In 2003, just before their Crimson Bears were to play in the state baseball championships, shortstop Joe Ayers and third baseman-pitcher Zach Kohan were drafted by the Milwaukee Brewers. The team then repeated as state champions, knocking off Bartlett 7-3, with TMHS coach Matt Greely came on in relief in the second inning to hold the Golden Bears hitless.

Chad Bentz made the Montreal Expos’ roster.

Sheldon Jackson’s Herb Didrickson was one of the best basketball players to battle local teams.

Herb Mead was a local great who went on to play at Idaho and then led the Fort Richardson Pioneers to the All-Alaska Armed Forces Championship (most valuable player also) in 1952. Joe Ninnis followed shortly after, from the Star Hill Chicken Yard to the University of Washington in 1954.

The 2006 Gold Medal B bracket champion Hydaburg Haida were pretty darn good (Joe Young, Matt Carle, Devin Edenshaw, Tony Peele, Travis Young, Archie Young, Darren Edenshaw, Sid Edenshaw).

The 2003 JDHS harriers state cross country running title on the Palmer High School’s Michael Janecek Trails, with six Crimson Bears in the top 22 finishers and junior Tristan Knutson-Lombardo (now coaching) placing fifth.

Kirsten Jorgensen graduated last year from Harvard, where she was captain of the cross-country running team. Maria Weyhrauch is playing volleyball at Pomona-Pitzer.

I cannot even begin to note all the athletes in the past 10 years, let alone 100.

The JDHS swim team that produced (among many) Koko Urata, Sarah Felix, Melissa Bogert, Sara Bogert, Kristin Jones, Amber Kelly, Jenna Rutecki, Lia Heifetz, Allison Sharp, Amanda Jones, Julia DiCostanzo, Linzie Norman, Kate Lukshin, Katie Busch, Katie Boyce, Mackenzie Allison, Erika O’Sullivan, Nick Rutecki, Nathan Ord, Kyle O’Brien, Seth Cayce, Alex Brown, Cody Brunette, Tyler Mickelson, Josh Anderson, Alex Barto, Dakota Isaak, Ciera Kelly, Haley Mertz, and on and on.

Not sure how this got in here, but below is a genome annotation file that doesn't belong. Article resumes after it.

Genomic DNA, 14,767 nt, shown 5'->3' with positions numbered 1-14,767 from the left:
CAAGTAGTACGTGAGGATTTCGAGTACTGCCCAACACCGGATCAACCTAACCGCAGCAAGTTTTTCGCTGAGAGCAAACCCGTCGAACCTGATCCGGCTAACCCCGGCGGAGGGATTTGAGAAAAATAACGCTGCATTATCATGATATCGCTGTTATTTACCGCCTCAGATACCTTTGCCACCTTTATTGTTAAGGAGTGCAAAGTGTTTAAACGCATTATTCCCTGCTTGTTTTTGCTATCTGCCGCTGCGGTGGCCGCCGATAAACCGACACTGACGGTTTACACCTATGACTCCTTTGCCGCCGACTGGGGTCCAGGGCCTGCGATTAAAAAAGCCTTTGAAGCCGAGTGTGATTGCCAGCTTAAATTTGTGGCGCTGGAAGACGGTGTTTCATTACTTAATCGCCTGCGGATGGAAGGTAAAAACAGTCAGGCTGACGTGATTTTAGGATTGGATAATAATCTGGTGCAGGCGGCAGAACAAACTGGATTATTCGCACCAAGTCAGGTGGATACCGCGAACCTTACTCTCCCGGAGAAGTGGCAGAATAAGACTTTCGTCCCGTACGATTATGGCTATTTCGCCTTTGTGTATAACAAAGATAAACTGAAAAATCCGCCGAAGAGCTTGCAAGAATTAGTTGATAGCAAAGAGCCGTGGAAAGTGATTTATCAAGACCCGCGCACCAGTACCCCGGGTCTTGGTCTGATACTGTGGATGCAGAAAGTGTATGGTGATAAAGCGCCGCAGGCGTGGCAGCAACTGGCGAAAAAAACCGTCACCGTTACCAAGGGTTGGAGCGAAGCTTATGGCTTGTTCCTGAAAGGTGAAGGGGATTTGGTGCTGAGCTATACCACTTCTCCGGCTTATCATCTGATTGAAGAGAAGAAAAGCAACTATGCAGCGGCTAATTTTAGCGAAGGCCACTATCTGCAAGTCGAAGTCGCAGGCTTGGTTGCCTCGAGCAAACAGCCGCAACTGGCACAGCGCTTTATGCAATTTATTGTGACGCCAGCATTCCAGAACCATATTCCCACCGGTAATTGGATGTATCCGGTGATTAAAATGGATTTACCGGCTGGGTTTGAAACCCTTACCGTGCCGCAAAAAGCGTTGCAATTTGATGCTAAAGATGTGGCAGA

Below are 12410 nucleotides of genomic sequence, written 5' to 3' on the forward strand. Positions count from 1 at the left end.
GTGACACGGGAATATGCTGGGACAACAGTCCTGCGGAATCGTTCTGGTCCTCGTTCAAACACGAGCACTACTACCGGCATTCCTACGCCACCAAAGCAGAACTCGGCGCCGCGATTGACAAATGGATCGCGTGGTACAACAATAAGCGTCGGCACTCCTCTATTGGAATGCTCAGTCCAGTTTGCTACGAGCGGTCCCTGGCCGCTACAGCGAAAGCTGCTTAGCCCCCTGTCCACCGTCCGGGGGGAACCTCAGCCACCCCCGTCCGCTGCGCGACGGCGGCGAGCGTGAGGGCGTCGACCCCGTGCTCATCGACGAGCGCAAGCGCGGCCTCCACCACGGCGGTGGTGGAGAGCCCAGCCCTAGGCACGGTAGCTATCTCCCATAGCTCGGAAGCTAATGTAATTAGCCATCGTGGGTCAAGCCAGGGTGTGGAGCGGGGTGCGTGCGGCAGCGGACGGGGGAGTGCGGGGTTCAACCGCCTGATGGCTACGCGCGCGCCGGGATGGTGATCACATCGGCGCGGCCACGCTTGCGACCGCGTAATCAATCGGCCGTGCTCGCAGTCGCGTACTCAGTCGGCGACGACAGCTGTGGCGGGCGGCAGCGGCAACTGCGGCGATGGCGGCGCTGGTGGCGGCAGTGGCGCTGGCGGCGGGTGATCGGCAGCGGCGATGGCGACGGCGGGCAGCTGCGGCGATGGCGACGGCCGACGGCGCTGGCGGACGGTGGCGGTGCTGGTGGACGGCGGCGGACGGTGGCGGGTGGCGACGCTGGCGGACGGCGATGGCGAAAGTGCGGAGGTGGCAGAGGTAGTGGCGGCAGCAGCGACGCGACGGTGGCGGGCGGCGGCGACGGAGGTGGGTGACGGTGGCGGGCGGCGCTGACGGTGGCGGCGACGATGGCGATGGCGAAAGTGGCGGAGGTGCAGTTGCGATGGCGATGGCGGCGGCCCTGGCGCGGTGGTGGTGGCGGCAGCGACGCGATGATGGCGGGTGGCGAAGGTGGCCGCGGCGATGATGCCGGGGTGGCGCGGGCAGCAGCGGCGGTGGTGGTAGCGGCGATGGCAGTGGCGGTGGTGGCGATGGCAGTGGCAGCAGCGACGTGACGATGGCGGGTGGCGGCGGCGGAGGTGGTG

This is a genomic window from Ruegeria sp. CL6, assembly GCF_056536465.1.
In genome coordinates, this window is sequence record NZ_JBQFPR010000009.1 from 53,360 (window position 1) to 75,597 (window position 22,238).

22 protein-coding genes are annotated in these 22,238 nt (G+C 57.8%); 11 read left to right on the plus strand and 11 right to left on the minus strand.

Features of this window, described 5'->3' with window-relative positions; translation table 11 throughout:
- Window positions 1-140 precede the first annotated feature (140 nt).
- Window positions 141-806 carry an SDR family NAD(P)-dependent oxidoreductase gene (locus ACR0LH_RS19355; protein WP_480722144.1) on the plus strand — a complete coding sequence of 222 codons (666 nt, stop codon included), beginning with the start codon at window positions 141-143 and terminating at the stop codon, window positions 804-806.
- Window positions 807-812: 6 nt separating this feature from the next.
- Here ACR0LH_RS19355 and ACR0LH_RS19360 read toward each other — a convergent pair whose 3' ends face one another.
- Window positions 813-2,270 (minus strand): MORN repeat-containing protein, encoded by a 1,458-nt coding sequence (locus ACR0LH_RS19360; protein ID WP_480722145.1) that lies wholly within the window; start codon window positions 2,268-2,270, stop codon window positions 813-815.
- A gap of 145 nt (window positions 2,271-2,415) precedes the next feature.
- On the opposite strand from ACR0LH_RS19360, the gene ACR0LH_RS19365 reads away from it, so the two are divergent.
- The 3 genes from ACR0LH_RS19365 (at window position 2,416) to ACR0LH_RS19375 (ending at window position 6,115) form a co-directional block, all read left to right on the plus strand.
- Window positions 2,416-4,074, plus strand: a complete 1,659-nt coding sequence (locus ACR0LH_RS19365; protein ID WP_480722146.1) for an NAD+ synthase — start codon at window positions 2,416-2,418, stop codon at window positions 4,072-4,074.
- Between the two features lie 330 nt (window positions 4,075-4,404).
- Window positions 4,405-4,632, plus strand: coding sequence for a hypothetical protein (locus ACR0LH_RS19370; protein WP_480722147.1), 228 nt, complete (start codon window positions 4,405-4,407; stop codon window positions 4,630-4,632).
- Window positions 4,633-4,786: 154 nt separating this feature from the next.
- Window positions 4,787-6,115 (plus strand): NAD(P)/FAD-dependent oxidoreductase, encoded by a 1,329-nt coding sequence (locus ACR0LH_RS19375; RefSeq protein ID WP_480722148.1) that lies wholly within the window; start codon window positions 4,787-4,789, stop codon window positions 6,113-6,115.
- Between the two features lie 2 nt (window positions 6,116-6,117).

Phillip Fenumiai is one of the greatest football and basketball players who will not play this season due to an injury. His siblings were just as talented.

Thunder Mountain athletes are making their names known.

And I have a soft spot for the most athletic of endeavors: ballet. JDHS student Misha Culver is pursuing a chance at professional ballet as we speak (well, as I write and you read).

Jimmy Manning , Alaska’s Jim Thorpe, was the greatest from Douglas in 1920-23; Frank Stevens started as a freshman on the 1952-53 Southeast champion Douglas Huskies and traveled with teammates Pat Wellington, Tony McCormick, John Jensen, Tom Cashen, Richard Isaak, Harry Stevens, Leonard Bowman, Bob Johnson, Louis Pusich and coach Ken Portteus to play against Fairbanks for the territory crown.

The 1954-55 Juneau Crimson Bears won the All-Alaska championship at Anchorage. That team was coach Bill Ordway, Mike Grummett, Johnny Ebona, Christie Crandahl, Warren Powers, Phillip Lesher, Pat Ness, Mike Wade, Allan Engstrom, Dave Hollingsworth, Bob Jewett, assistant coach Bill Baker and manager George Playdon.

There is the 1917 Alaska Native Brotherhood basketball team, the ANB’s first. They were George Dalton, Howard gray, Tom Williams, Ray James, David Howard, Louis Simpson, Charlie Daniels, and ANB founder Peter Simpson. Their teamwork on the basketball court mirrored the ANB’s teamwork in Southeast communities as they fought for and won an impressive list of Native and civil rights issues.

“I played my best ball inside,” Metlakatla’s Tom Booth told me. Inside meant prison. It was inside that Booth received letters from Dr. Walter A. Soboleff. The letters changed Booth’s life. Now he plays his best basketball at Gold Medal and I have never seen a better big man on the court, or off.

Dr. Soboleff once asked why I wasn’t playing in the Gold Medal Tournament.

I replied that they don’t invite Petersburg anymore.

He stated that was because “Norwegians can’t shoot straight.”

I replied that I was Swedish.

To which he said without hesitation, “And Swede’s can’t play defense.”

Sports are the great equalizer, the life teacher, the maker of men and women.

Championships, titles and crowns have come to many teams and many individuals. There are many more who achieved none of the accolades, just the glory of being in sport. This is just as great as a gold medal.

If you have a favorite moment in sports history that you would like to share please pass it my way.

But you know what is really great about history and sports?

PF Flyers and Chuck Taylors are now fashion statements.

And I think I still have a pair.